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Biographical entry Menzies, Thomas (1922 - 1993)

MRCS and FRCS 1962; MB ChB Aberdeen 1945; FRCS Edinburgh 1954; FRCPS Glasgow 1973.

28 November 1922
Crowborough, Sussex
19 August 1993
General surgeon


Tom Menzies was born on 28 November 1922 in Crowborough, Sussex, to Major General Thomas Menzies, CB, OBE, JP, formerly of the RAMC, and Euphemia, née Anderson. He attended Aberdeen Grammar School and the University of Aberdeen Medical School, where he played rugby for the first XV and won the Keith medal in surgery in 1945. After house appointments on the medical and surgical professorial units in Aberdeen he entered the RAMC, where he was promoted to graded surgical specialist, serving in Aldershot and Colchester. In 1946 he married Margaret Ledingham Davidson, a nurse.

After his National Service he returned to Aberdeen for the surgical registrar rotation, which included six short locums as consultant surgeon in the Orkney and Shetland Islands. After passing the Edinburgh Fellowship he became senior registrar at the Hammersmith Hospital, where he remained for the next ten years, and was much influenced by Ian Aird and R H Franklin. At the Hammersmith he organised a Fellowship course, and collaborated with Professor (later Sir) Christopher Booth in experimental work on small bowel function, and made a detailed study of carcinoma of the oesophagus (with Azzopardi) proving for the first time the separate origin of primary adenocarcinoma. In May 1966 he was appointed consultant general surgeon to Glasgow Royal Infirmary, where he continued to build up his interest in oesophageal carcinoma. He remained a general surgeon, and was one of the first to establish a breast screening unit in Cumbernauld.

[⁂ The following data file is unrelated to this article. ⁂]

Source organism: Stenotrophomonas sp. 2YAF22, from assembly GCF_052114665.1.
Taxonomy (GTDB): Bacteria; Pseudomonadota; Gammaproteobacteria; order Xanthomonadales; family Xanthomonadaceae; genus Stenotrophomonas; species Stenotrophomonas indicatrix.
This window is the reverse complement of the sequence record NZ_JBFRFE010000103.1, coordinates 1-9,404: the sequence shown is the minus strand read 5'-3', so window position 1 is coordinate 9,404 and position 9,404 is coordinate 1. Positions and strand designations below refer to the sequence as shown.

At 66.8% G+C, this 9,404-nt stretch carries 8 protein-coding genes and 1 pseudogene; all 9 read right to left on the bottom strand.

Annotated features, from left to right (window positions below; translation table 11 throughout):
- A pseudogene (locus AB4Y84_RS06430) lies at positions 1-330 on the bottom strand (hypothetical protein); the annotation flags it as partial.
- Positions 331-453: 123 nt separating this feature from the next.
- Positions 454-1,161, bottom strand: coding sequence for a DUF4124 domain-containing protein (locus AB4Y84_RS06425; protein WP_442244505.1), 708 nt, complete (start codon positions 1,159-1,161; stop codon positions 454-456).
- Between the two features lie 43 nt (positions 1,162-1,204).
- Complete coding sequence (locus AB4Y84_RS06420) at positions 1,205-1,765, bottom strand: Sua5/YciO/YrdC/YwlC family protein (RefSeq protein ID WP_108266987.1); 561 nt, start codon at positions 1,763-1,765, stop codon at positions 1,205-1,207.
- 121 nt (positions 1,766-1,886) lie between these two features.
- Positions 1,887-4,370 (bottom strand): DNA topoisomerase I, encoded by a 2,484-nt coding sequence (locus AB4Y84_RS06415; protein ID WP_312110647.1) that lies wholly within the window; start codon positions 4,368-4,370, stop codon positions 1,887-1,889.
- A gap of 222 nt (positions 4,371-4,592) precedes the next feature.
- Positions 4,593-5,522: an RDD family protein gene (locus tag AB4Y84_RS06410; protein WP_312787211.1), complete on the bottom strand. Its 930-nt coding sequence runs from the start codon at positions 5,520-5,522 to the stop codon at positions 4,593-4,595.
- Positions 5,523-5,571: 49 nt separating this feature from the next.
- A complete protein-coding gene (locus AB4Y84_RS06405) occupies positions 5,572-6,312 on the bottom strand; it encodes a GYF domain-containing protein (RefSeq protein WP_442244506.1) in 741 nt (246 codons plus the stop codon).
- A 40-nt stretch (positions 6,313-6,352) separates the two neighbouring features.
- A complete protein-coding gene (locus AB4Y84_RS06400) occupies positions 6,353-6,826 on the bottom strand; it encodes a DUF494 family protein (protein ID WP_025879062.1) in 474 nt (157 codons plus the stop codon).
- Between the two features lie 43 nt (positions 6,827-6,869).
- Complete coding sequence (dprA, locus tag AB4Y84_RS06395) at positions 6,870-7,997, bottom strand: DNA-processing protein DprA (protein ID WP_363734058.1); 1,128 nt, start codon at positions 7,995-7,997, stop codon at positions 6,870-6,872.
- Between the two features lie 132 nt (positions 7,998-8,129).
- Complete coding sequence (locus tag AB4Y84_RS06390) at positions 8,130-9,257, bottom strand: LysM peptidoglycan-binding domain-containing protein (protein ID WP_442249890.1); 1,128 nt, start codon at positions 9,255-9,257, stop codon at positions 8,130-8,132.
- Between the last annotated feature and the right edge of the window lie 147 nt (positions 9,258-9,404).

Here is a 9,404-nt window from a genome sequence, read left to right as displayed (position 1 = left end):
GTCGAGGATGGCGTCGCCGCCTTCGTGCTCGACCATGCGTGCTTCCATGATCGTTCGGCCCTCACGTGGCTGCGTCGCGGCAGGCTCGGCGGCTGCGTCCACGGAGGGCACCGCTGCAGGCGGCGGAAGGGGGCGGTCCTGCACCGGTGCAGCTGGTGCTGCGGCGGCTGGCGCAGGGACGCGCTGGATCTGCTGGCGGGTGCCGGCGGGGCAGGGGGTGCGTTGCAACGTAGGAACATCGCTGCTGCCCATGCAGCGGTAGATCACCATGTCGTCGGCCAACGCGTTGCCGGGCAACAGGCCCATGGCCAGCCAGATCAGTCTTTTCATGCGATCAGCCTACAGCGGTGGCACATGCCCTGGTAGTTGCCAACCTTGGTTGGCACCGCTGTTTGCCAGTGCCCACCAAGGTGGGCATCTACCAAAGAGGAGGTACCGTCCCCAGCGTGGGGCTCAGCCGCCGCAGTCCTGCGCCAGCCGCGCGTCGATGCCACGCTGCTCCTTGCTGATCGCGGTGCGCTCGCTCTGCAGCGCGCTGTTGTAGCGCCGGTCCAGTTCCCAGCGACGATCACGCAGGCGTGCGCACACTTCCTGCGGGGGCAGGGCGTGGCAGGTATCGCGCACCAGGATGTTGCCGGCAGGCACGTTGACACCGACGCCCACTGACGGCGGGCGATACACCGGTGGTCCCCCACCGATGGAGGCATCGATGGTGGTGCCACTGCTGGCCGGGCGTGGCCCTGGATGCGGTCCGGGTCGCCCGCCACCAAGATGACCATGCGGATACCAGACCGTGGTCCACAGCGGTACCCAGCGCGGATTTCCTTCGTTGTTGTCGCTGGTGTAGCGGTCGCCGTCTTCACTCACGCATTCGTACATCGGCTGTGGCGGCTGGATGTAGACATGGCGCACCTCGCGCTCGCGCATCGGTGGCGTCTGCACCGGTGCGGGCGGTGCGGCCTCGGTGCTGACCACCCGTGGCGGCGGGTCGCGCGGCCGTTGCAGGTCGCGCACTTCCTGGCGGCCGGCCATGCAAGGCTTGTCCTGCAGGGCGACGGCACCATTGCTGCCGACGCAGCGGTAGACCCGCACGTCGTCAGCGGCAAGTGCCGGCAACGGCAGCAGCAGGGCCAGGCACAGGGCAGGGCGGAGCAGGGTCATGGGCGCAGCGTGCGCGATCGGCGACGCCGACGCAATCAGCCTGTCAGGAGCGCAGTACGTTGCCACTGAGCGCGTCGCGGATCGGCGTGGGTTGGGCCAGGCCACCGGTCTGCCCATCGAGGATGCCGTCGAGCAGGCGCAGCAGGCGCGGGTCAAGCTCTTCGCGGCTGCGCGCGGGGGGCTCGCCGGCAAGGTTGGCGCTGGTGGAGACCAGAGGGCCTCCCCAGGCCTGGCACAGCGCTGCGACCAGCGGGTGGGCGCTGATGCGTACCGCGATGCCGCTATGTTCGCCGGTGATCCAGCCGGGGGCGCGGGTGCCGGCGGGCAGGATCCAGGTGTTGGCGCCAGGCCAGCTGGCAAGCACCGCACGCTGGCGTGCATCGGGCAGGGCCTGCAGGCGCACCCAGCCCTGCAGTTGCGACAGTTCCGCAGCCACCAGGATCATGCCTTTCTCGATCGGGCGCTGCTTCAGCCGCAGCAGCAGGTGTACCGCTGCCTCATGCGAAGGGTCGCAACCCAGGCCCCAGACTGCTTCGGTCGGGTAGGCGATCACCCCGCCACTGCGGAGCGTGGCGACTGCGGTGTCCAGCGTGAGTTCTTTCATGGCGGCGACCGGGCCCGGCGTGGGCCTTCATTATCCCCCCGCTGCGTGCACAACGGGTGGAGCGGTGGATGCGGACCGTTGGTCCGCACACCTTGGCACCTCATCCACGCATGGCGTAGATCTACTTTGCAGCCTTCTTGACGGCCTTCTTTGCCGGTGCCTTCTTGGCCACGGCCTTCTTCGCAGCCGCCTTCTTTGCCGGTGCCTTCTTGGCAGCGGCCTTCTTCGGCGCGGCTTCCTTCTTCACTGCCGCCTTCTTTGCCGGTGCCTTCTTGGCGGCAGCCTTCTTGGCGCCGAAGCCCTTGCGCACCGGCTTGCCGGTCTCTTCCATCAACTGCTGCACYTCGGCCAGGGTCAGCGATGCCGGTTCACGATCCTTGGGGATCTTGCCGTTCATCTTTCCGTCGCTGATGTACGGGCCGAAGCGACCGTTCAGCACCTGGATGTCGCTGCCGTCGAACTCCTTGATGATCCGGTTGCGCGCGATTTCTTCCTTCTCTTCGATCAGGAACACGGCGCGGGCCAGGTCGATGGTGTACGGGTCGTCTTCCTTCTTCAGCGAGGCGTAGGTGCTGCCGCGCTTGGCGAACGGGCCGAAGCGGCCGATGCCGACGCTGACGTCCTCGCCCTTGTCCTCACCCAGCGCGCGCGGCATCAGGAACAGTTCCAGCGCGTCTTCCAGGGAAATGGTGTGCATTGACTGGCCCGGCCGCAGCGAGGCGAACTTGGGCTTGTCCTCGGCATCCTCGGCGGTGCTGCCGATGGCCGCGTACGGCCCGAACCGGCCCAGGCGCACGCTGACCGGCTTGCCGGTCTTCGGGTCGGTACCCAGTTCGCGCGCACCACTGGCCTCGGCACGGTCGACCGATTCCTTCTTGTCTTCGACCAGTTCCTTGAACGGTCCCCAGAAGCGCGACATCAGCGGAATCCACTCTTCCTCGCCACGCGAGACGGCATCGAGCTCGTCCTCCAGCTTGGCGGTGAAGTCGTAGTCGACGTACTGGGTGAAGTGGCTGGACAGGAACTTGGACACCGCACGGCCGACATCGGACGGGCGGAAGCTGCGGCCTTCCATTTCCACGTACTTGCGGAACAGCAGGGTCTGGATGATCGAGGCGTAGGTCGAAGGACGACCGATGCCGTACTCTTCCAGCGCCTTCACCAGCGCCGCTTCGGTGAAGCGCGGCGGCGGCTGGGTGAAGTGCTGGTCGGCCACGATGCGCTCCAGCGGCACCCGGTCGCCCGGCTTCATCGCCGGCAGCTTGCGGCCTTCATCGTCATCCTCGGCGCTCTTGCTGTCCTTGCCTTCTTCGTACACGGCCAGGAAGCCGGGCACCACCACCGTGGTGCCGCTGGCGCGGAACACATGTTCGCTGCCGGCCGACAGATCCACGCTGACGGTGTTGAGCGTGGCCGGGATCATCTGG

Tom's many interests outside medicine included gardening, stamp-collecting, fishing and hill-walking. Unhappily, his last years were clouded by ill-health, and he died on 19 August 1993, survived by his wife, daughters Margaret and Alison, son Tom and one granddaughter.

Sources used to compile this entry: [BMJ 1993 306 389].

The Royal College of Surgeons of England